Trump isn’t likely to shrink from Supreme Court fight in election year: Goodwin
If you thought the presidential election was already too hot and too nasty, brace yourself. You ain’t seen nothing yet. The mourning for Ruth Bader Ginsburg had barely started when the first political shots were fired. At 7:51 pm, about 15 minutes after news broke of her death, Sen. Chuck Schumer tweeted his demand that...
nypost.com
Politicians and Pundits Offer Their Final Farewells to Ruth Bader Ginsburg
Former President Bill Clinton said of Ginsburg, "[She] exceeded even my highest expectations when I appointed her."
newsweek.com
Former UFC heavyweight champion Frank Mir signs with Bare Knuckle FC
Frank Mir's MMA days might be over, but his combat sports career isn't.        Related StoriesFormer UFC heavyweight champion Frank Mir signs with Bare Knuckle FC - EnclosureSee the UFC 253 poster that features a championship doubleheaderCage Warriors 114's Jake Hadley says he's ready to 'run through' UFC's best at 125 pounds 
usatoday.com
Ruth Bader Ginsburg's last wish: 'I will not be replaced until a new president is installed'
Ruth Bader Ginsburg gave uttered her wish to her granddaughter, Clara Spera, days before she died, according to NPR.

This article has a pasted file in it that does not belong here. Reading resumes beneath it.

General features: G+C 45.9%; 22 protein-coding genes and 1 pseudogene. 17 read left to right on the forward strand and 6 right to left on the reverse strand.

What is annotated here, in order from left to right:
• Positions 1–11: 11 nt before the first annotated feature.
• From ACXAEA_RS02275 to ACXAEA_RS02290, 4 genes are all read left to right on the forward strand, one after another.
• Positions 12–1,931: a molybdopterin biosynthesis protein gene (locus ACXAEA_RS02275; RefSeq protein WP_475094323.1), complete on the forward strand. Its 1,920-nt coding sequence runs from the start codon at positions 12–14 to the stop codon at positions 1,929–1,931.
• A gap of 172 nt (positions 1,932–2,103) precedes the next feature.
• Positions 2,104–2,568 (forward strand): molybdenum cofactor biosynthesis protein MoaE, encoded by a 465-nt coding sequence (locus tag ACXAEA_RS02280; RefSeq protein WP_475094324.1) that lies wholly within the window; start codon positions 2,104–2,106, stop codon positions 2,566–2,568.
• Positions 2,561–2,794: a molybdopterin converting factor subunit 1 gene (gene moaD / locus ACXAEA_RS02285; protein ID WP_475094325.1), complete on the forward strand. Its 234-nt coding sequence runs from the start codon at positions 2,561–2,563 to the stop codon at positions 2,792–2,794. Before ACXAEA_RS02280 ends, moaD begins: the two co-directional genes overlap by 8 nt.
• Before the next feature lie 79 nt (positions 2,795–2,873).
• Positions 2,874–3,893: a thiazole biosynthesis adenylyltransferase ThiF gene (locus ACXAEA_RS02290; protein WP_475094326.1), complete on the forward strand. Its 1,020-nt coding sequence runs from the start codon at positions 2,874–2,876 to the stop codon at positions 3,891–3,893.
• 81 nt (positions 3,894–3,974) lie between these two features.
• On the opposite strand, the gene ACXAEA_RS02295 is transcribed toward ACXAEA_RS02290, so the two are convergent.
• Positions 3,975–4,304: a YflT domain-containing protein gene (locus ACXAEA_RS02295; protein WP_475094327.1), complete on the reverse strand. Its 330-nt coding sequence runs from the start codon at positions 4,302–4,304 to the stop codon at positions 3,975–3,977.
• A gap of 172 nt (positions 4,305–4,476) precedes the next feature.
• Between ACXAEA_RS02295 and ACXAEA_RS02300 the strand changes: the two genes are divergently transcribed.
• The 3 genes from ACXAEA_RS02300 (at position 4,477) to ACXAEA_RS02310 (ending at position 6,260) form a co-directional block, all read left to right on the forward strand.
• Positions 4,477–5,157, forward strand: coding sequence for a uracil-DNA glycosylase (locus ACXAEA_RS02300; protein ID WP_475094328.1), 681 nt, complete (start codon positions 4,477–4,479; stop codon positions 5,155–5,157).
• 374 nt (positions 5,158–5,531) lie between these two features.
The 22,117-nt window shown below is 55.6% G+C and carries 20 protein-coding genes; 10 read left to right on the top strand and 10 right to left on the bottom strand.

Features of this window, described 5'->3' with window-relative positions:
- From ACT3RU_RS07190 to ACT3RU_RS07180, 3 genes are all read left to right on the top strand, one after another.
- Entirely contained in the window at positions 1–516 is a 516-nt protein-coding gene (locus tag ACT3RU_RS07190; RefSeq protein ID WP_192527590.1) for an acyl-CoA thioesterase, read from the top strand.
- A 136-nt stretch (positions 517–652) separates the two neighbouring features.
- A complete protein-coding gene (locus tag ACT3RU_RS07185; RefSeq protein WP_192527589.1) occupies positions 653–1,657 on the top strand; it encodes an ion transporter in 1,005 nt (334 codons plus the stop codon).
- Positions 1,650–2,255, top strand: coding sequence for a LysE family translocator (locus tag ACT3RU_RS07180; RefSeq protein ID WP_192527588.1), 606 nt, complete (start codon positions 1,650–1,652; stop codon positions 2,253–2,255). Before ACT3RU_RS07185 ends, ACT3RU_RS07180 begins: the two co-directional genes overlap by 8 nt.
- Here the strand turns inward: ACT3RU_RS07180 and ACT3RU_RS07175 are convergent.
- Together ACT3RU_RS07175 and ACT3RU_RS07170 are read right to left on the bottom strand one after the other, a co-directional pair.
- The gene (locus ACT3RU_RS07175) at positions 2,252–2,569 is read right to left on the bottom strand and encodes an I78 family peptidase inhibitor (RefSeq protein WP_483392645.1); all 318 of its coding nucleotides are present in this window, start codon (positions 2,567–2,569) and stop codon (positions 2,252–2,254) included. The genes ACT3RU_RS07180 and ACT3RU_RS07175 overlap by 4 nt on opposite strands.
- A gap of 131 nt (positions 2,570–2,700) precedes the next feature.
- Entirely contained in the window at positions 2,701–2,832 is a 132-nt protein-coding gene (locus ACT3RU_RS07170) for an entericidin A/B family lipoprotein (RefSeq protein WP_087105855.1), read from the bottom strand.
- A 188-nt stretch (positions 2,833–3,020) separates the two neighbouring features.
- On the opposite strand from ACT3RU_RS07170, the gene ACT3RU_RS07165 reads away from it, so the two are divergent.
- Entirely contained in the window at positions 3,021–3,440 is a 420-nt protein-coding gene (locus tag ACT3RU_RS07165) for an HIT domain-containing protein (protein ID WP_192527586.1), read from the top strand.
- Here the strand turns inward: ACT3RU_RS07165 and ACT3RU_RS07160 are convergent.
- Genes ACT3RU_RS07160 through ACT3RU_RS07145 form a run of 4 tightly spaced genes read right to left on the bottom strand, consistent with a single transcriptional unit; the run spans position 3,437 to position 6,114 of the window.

usatoday.com
Trump has been eager to nominate Ginsburg's replacement, source says
President Donald Trump has been "salivating" to nominate a replacement for Supreme Court Justice Ruth Bader Ginsburg even before her death on Friday, a source close to the President told CNN.
edition.cnn.com
The Reasons Conservatives Say They Need to Replace RBG Before the Election
Tucker Carlson said he would "choose not to believe" reporting about RBG’s final wish.
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slate.com
Here’s who might succeed Justice Ruth Bader Ginsburg on the Supreme Court
Supreme Court Justice Ruth Bader Ginsburg’s death on Friday at 87 is sure to spark a battle over who will fill her seat. Here are some of the judges who could be in line to succeed her on the high court, should President Trump choose to nominate someone: Amy Coney Barrett A judge on the...
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nypost.com
Man asks to see diamond rings, grabs them, runs 
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Several cars hit by gunfire at Waffle House
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This affordable Yamaha soundbar delivers warm audio—and it's on sale
Soundbar deals hunters will want to check out this discount on a great Yamaha soundbar with a built-in subwoofer—get the details.       
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usatoday.com